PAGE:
T20 World Cup: England can never take Bangladesh lightly

Bangladesh's Shakib Al Hasan (left) is congratulated by teammate Nurul Hasan after taking the wicket of Sri Lanka's Pathum Nissanka. (AP)
Bangladesh's Shakib Al Hasan (left) is congratulated by teammate Nurul Hasan after taking the wicket of Sri Lanka's Pathum Nissanka. (AP)

Bengaluru - It's likely to be a battle between the spin of Bangladesh and pace of England



By Sumit Chakraberty

Published: Wed 27 Oct 2021, 12:43 AM

England’s white-ball captain Eoin Morgan owes a lot to Bangladesh. It was the debacle of getting knocked out of the 2015 ODI World Cup by the minnows that led to a transformation in English tactics, which ultimately led to their 2019 ODI World Cup triumph. Now they come up against the old vanquishers in a day game in Abu Dhabi on Wednesday, which will be the first time England play Bangladesh in a T20 World Cup. Will the ghost of 2015 have any influence on the tactics?

Tora! Tora! Tora!

England lost four wickets chasing just 56 runs against the West Indies in their first game. But as in the movie Tora! Tora! Tora! dramatising the Japanese attack on Pearl Harbour, England kept sending out one hitter after another, focusing on the net run rate regardless of the fallen wickets. They might lose an odd game or two with these tactics, especially on tricky wickets which demand prudence, but it’s likely to come off more often than not in T20 games. For Bangladesh, the smart move if they win the toss will be to put England in to bat and hope they commit harakiri.

Left-arm spin

Bangladesh have a world-class spinner in the experienced Shakib Al Hasan who is the top wicket-taker in T20 World Cups going all the way back to the 2007 edition. He took four wickets in a win over the West Indies in that World Cup. Bowling left-arm spin in tandem with him now is Nasum Ahmed who took a couple of wickets in their opening Group 1 match against Sri Lanka. England’s vulnerability to left-arm spin was exposed in their Test series in India this year. The Abu Dhabi pitch does not aid spin as much as the one in Sharjah, but the Zayed stadium does have a large ground, and Hasan and Ahmed could produce a flutter with clever tweaks.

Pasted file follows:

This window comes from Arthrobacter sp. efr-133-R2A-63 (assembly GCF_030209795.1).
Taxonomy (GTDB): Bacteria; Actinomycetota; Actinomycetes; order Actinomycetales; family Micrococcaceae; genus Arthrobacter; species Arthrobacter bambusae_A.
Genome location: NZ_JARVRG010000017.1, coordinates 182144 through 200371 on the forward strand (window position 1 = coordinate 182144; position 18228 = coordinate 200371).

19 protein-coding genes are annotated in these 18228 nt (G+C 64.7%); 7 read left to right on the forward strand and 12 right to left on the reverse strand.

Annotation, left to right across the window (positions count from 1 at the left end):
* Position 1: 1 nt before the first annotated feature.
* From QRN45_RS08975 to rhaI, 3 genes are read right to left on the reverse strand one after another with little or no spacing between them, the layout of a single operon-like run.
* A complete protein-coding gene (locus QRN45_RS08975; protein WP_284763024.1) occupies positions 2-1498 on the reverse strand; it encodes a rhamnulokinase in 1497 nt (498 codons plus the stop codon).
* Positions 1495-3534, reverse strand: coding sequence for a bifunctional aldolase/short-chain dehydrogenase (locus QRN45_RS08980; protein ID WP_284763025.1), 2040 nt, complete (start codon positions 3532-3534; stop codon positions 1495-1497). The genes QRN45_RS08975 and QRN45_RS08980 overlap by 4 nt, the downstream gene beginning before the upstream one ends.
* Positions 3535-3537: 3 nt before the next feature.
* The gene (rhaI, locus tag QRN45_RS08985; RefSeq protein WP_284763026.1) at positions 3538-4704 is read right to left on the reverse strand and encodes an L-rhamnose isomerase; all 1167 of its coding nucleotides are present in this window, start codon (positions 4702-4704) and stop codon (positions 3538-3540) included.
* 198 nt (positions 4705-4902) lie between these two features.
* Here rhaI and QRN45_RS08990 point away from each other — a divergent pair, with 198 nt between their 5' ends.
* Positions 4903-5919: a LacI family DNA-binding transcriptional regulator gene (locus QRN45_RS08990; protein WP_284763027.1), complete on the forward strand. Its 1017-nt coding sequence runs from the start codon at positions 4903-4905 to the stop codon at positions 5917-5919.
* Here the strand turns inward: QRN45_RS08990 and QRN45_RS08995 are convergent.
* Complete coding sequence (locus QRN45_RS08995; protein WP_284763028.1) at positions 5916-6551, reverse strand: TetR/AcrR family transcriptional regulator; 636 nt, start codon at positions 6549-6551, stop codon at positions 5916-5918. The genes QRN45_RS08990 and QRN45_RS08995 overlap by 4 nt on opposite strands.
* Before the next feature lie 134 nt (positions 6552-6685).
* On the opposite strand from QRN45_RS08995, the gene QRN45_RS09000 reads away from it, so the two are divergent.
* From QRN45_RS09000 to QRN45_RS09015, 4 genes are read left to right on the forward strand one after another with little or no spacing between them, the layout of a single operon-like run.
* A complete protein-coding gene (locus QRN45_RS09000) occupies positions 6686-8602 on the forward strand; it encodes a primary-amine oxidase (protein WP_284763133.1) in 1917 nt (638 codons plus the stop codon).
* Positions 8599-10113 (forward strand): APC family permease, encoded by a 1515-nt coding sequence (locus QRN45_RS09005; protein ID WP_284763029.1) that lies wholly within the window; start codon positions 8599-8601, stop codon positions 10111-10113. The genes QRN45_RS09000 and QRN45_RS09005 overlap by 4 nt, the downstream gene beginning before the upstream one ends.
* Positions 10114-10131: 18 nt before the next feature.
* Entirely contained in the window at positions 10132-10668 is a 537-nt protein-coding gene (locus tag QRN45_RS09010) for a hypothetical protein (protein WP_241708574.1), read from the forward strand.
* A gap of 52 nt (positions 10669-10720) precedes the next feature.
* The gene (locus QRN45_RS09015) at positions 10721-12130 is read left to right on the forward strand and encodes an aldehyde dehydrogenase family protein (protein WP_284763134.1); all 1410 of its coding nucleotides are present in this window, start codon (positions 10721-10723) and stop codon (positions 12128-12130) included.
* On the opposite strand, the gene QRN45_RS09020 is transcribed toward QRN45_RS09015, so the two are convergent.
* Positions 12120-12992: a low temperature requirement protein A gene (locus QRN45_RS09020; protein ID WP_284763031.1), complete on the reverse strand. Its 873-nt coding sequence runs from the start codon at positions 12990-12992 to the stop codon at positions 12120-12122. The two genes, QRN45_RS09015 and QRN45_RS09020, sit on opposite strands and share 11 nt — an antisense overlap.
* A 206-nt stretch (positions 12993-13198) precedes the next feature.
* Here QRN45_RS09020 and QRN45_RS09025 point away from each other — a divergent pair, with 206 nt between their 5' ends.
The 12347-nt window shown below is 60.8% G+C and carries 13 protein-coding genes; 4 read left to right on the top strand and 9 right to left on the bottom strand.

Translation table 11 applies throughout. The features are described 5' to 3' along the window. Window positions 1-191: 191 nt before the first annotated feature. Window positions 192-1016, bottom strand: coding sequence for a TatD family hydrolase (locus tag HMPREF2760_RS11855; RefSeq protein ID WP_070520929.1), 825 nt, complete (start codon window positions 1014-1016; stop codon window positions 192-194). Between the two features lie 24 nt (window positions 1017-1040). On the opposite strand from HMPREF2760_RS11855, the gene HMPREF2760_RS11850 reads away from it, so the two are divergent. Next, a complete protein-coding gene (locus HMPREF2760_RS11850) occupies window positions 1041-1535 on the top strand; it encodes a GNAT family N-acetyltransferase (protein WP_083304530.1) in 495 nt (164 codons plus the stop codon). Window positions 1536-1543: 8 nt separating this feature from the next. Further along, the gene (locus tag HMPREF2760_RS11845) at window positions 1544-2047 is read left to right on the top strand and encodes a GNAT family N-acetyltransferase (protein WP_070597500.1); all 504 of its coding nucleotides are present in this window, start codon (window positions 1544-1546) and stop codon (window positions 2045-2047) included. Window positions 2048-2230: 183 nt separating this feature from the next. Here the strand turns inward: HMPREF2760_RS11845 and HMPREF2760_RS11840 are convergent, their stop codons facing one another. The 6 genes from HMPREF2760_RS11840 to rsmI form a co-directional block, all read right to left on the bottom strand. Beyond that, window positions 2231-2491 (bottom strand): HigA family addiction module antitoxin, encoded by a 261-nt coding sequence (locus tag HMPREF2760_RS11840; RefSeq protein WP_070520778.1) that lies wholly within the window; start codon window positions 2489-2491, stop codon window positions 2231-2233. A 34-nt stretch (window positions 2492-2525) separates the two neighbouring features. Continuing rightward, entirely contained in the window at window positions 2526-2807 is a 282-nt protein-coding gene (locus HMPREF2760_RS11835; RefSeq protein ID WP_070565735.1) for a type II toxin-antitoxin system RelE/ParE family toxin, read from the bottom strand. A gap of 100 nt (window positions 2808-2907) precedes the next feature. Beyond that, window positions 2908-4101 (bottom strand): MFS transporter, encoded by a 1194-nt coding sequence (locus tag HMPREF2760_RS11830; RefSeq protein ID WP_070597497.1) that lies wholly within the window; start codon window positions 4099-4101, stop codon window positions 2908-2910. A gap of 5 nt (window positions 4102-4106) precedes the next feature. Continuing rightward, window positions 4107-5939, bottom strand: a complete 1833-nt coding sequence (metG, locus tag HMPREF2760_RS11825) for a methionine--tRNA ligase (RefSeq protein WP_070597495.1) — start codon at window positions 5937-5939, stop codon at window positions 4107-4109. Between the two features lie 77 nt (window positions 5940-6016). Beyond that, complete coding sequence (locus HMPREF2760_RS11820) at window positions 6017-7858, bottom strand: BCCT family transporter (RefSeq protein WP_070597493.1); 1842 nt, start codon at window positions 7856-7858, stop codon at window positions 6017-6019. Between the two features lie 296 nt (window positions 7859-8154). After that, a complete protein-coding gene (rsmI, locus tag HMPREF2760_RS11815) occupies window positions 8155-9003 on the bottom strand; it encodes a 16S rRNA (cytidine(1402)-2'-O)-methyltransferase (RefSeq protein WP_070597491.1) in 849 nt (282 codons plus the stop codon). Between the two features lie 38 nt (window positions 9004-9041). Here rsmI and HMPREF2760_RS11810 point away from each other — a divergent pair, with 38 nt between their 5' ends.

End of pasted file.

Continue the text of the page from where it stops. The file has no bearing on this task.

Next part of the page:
Pace advantage

The absence of Jofra Archer, Ben Stokes and Sam Curran depleted England’s pace bowling resources. But the trio of Tymal Mills, Chris Woakes and Chris Jordan took out the West Indies top order in Dubai and will also enjoy the grass on the tacky Abu Dhabi pitch where pacers have been successful. If Mark Wood has recovered from the injury he picked up in a warm-up game, that will bring a 150 kmph pacer into the fray. Bangladesh don’t encounter raw pace often and could be rattled. England do have a couple of experienced spinners in leg-spinner Adil Rashid and off-spinner Moeen Ali, but the sub-continental team should find them easy to handle. So it’s likely to be a battle between the spin of Bangladesh and pace of England.

Old faithfuls

Bangladesh will rely on their old faithfuls Mushfiqur Rahim and Mahmudullah who starred with the bat in that famous win over England in 2015. Rahim was in vintage nick in their first Super 12 game against Sri Lanka, scoring an unbeaten 57 off 37 balls, while Mahmudullah, who is now captaining the side, came too far down at No. 6 and faced only five balls. The century-maker in the 2015 game, who is now the captain, should push himself into the top order.

Keep it simple

Mahmudullah lost the game against Sri Lanka by overthinking bowling changes instead of sticking to his best bowlers. A target of 172 on the Sharjah wicket would have been a match-winning one without the experiments that cost dearly, such as a solitary over of 15 runs from part-time off-spinner Afif Hossain who was pressed in against left-handers.

Sumit Chakraberty is a writer based in Bengaluru. Write to him at chakraberty@gmail.com


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